7 Under-The-Radar Symptoms Of Lupus

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The moment you notice a tiny rash on your arm or an ache where there didn't used to be one, it's easy to fall head first down the rabbit hole of googling your symptoms. Is it something serious, or are you just in the beginning stages of a cold? When it comes to watching out for your health, it's helpful to know what to look for. According to experts, these under-the-radar symptoms of lupus might not immediately point to the disease.

In case you're not familiar with what lupus is, here's a primer. "Lupus, also known as systemic lupus erythematosus, is a disease in which one's own immune system attacks parts of one's body," Chirag Shah, MD, a board-certified emergency medicine physician and medical reviewer at PollMed, tells Bustle. This can lead to a variety of symptoms. "While there is no absolutely definitive test for lupus, most people with lupus will test positive on an anti-nuclear antibody (ANA) lab test," he says, so reach out to your doctor if you are concerned. If your diagnosis is confirmed, you might be treated with medications that will calm your immune system, such as steriods and anti-inflammatory drugs (NSAIDs), says Dr. Shah. The earlier you can be evaluated the better, so don't hold off getting checked out if you notice a number of symptoms.

Here are some lupus symptoms to watch out for, according to experts.


Joint Problems

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When you first step out of bed in the morning, a couple of aches and pains are pretty common, especially since you've been laying still for a number of hours. But aches that stick around probably aren't so innocuous. One more subtle symptom of lupus is joint pain, stiffness, or swelling, Ashley Wood, RN, BSN, tells Bustle. While there many causes of joint pain, it's always a good idea to see your doctor of it's persistent.



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If you're struggling with lupus, you might be much more tired than usual, Caleb Backe, medical expert for Maple Holistics and a certified personal trainer, tells Bustle. "This symptom alone isn’t enough to get diagnosed with lupus but it definitely is a contributing factor," he says. Since fatigue can also be associated with many other health problems (or even not sleeping enough), it can often be overlooked, but pay extra close attention if you notice this symptom as well as another on this list.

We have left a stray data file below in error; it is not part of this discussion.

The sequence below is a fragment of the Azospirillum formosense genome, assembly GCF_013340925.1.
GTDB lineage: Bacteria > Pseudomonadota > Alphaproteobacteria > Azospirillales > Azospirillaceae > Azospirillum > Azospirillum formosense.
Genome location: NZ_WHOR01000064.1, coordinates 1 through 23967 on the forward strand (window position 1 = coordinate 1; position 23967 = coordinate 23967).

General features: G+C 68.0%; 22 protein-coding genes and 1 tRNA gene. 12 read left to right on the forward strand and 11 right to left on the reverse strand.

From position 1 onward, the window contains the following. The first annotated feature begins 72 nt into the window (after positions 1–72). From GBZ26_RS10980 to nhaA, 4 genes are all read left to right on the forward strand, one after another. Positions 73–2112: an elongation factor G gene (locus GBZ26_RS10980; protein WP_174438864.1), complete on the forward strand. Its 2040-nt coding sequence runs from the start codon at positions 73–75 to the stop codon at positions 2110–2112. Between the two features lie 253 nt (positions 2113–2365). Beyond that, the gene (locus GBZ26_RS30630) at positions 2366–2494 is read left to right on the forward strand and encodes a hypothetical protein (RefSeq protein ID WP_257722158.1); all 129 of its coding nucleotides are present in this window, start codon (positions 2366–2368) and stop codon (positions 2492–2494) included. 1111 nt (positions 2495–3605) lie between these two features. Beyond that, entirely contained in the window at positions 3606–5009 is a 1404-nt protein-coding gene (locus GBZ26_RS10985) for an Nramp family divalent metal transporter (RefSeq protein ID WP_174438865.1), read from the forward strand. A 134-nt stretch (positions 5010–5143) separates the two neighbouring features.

Unexplained Headaches


If you recently gave up your die-hard coffee habit, having a headache might not be something to worry about. A number of headaches with no explained cause is a different story, and could be linked to a number of issues, including a lupus diagnosis. "If you get [headaches] a lot and there’s no clear source of the problem, then you should definitely see your doctor," says Backe.


Skin Issues

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Watching a rash pop up can be pretty alarming, as it can often be due to an allergic reaction, so if it's combined with trouble breathing or swallowing, you should definitely seek medical assistance right away. But a facial rash, rashes on your body, or skin lesions that appear or worsen with sun exposure, could all point to lupus, says Wood.


Mouth Ulcers

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"You may think that ulcers in your mouth are an isolated issue that just requires a trip to the dentist or dermatologist," says Backe, "but they can be a part of something much bigger." In fact, mouth sores actually occur in 40 to 50 percent of lupus patients, he says, so pay attention if you start to notice them, especially if you've never had ulcers before.


Unusual Reactions In Your Extremities


When you think of diagnosing an immune disease like lupus, you probably don't immediately think about looking at your fingers and toes. But Wood says that this is exactly one of the places where you should look. If your fingers or toes turn white or blue when exposed to cold or when you’re under stress, she says that this could point to lupus.




If you have lupus, you might experience photosensitivity, which basically means an immune reaction that is triggered by the sun. "With regards to photosensitivity and rashes, prevention through appropriate sun protection is key," Sarika Ramachandran, MD, a Yale Medicine dermatologist and medical director of Yale Medicine Dermatology, tells Bustle. "Avoiding spending time when the sun is at its strongest (between 10 a.m. and 4 p.m.) is beneficial in patients with lupus who have photosensitivity," she says. Plus, always wearing plenty of sunscreen when you're going to be outdoors is a great rule of thumb.

Until you speak with an actual doctor, don't assume you have lupus just because you have a headache and your knee hurts. But don't ignore your body's signs either.